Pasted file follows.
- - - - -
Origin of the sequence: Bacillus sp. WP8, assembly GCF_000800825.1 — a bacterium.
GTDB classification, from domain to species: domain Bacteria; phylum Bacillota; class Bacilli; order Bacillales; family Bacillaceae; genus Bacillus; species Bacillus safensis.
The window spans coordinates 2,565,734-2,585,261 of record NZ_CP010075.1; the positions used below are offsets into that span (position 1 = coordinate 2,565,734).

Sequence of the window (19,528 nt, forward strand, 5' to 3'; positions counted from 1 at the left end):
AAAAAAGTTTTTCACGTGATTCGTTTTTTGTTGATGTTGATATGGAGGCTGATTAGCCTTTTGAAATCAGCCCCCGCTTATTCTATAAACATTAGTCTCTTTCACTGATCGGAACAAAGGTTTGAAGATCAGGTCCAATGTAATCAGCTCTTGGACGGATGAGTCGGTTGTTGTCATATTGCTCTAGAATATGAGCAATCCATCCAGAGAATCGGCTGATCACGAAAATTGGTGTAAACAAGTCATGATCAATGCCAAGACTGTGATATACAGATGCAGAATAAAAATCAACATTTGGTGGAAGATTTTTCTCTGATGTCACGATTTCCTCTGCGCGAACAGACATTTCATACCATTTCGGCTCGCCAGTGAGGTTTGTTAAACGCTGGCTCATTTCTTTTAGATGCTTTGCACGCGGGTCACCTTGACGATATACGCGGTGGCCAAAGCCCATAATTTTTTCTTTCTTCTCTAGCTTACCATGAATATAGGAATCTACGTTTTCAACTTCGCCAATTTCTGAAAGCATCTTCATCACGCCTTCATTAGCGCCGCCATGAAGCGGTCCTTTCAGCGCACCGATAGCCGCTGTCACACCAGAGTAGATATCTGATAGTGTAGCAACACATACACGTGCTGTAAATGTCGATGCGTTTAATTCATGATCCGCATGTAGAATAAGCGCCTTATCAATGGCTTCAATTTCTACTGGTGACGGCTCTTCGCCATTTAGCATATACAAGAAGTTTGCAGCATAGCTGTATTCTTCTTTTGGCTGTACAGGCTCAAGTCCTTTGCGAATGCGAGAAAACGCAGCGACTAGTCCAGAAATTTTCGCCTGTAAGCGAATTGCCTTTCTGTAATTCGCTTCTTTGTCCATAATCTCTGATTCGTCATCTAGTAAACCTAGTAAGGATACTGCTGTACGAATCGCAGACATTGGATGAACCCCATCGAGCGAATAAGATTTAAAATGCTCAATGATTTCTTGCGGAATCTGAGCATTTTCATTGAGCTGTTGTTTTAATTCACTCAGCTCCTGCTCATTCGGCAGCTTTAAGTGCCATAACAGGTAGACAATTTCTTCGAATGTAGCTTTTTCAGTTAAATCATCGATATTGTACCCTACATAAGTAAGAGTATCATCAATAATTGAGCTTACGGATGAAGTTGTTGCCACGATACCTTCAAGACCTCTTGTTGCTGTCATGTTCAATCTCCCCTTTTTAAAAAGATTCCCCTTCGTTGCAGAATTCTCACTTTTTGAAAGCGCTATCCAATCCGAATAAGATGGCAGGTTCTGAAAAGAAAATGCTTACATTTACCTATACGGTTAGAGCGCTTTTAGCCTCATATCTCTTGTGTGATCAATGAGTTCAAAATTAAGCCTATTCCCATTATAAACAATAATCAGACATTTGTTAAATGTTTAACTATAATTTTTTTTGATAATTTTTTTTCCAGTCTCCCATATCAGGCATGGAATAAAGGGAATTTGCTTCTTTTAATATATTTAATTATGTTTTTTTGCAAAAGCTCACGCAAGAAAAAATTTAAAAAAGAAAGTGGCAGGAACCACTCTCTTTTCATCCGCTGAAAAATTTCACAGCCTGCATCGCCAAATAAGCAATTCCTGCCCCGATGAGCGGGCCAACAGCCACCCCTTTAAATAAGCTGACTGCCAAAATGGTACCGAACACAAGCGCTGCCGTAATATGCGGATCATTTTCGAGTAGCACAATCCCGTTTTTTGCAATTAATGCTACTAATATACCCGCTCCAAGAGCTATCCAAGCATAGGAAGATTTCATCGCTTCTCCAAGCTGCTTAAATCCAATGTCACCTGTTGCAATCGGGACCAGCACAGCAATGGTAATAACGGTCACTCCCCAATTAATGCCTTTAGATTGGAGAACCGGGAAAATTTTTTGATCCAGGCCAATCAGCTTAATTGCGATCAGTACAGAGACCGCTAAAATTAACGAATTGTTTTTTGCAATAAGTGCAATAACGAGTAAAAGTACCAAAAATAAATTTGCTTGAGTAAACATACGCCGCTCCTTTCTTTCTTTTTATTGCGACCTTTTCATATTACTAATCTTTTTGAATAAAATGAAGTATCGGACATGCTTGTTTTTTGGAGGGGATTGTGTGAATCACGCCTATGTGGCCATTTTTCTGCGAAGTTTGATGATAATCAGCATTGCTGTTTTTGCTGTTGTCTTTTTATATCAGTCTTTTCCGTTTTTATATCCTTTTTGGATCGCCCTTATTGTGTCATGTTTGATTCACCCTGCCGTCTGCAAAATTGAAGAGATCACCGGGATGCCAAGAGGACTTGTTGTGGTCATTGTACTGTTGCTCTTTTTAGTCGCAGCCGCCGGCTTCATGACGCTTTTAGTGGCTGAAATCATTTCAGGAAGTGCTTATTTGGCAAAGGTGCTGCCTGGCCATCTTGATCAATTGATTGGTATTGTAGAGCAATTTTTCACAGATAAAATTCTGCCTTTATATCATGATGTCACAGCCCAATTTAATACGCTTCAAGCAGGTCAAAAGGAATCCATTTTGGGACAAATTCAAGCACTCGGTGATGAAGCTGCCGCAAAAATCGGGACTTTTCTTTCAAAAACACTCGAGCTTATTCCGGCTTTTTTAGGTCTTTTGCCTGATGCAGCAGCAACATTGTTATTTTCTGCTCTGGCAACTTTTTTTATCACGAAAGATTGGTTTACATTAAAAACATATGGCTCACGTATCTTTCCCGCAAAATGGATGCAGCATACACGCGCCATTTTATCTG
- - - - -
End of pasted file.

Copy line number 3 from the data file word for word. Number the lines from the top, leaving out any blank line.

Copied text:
The window spans coordinates 2,565,734-2,585,261 of record NZ_CP010075.1; the positions used below are offsets into that span (position 1 = coordinate 2,565,734).